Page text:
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Quantum Computing Inc. releases version 1.1 of Mukai middleware

Quantum Computing Inc has released version 1.1 of its Mukai middleware with new capabilities delivering higher performance and greater ease of use for subject-matter experts developing quantum-ready applications needing superior performance today.

The Mukai software stack (released in January 2020) can be used to solve extremely complex optimization problems. Mukai enables developers to create and execute quantum-ready applications on classical computers, while being ready to run on quantum computers when those systems can achieve performance advantages. QCI has already demonstrated superior performance today for some applications built on Mukai and running on classical computers.

The new capabilities in the Mukai 1.1 release include a) delivering a greater diversity of more-optimal results in less time for larger, more memory-intense problems; b) better ease of use by automating some of the process for solving optimization problems, such as finding good values for the weights between different factors (i.e., Lagrange multipliers), and c) improved manageability and robustness for production use, including performance instrumentation and improved error-handling and -reporting. The performance improvements have been measured for both graph partitioning and for optimization problems from industry sources. These new capabilities are all available immediately in the QCI cloud-delivered Mukai service.

Discrete combinatorial optimization is one high-value class of problems expected to benefit greatly from quantum computers, and techniques for exploiting quantum computers for optimization have been deeply explored, evidenced by the work on quantum annealers by early D-Wave researchers and on gate-model QCs by researchers of the Quantum Approximate Optimization Algorithm (QAOA). QCI’s Mukai software stack is centered on the quadratic unconstrained binary optimization (QUBO) formulation well known to quantum annealing users. The Mukai software product includes two primary user/developer interfaces – the QCI NetworkX graph-analysis package and the QCI qbsolv QUBO solver. Modeled on the D-Wave NetworkX package targeting quantum annealing, QCI NetworkX implements a set of extremely compute-intense (NP-hard to mathematicians) graph kernels that are expected to benefit the most from QCs1; the kernels use the QUBO formulation.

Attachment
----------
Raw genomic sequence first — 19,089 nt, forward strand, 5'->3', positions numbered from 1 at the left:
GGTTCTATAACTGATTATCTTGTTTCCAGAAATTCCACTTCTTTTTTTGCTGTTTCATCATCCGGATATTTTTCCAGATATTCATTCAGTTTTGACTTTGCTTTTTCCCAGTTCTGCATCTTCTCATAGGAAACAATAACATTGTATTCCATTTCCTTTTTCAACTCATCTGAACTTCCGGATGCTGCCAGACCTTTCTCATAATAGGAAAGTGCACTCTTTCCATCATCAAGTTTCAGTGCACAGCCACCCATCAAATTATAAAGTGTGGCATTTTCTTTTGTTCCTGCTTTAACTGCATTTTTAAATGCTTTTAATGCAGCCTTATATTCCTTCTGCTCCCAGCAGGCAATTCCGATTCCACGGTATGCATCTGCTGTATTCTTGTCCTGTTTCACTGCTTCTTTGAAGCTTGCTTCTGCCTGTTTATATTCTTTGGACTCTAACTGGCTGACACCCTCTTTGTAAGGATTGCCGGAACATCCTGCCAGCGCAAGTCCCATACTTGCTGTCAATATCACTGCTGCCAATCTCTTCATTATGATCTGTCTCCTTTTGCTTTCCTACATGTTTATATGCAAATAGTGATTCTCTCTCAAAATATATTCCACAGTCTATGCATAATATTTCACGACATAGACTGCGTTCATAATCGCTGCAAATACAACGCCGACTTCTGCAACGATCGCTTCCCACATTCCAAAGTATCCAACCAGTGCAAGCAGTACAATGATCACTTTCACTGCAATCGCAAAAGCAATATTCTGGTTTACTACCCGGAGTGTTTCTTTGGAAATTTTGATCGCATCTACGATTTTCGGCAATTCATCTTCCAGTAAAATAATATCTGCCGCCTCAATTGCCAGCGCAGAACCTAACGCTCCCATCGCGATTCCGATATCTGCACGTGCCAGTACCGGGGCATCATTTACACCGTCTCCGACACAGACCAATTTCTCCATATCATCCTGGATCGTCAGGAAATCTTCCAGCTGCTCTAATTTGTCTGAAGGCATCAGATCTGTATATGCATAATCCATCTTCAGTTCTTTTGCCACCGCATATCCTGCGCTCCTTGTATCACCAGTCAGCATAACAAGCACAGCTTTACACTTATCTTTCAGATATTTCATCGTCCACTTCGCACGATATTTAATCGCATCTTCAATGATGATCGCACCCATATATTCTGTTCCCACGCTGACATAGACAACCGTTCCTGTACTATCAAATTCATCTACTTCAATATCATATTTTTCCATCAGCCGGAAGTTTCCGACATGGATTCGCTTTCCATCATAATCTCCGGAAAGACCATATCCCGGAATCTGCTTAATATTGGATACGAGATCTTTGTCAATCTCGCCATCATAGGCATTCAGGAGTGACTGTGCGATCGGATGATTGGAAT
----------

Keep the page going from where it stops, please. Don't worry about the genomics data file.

The QCI Qbsolv QUBO solver allows the users to balance the quality of the solution against the time to deliver results. The user can choose to get a good answer quickly, an excellent answer in more time, and/or a diverse set of good answers”, stated Mike Booth, Quantum Computer Inc. CTO. “Mukai has demonstrated superior performance today for some applications, executing on classical computers for early clients, for problems such as portfolio optimization and HPC application optimization via better graph partitioning”, he added.

In this video, Quantum Computing Inc CEO Robert Liscouski describes the company’s Mukai quantum application development platform, featuring a software stack ready to solve extremely complex optimization problems.

QCI, an industry leader in the development of quantum-ready software, has deep experience developing applications and tools for early quantum computers and focuses on abstractions that free application developers to focus on the vital task of mapping problems to appropriate quantum computing forms by obscuring hardware-specific details. Quantum computing (QC) technology, applications, and use cases will evolve significantly as different architectures for QC hardware come to market. Implementation of QC applications will be significantly accelerated by tools that enable the development and execution of applications independent of any particular QC architecture. QCI provides those tools.

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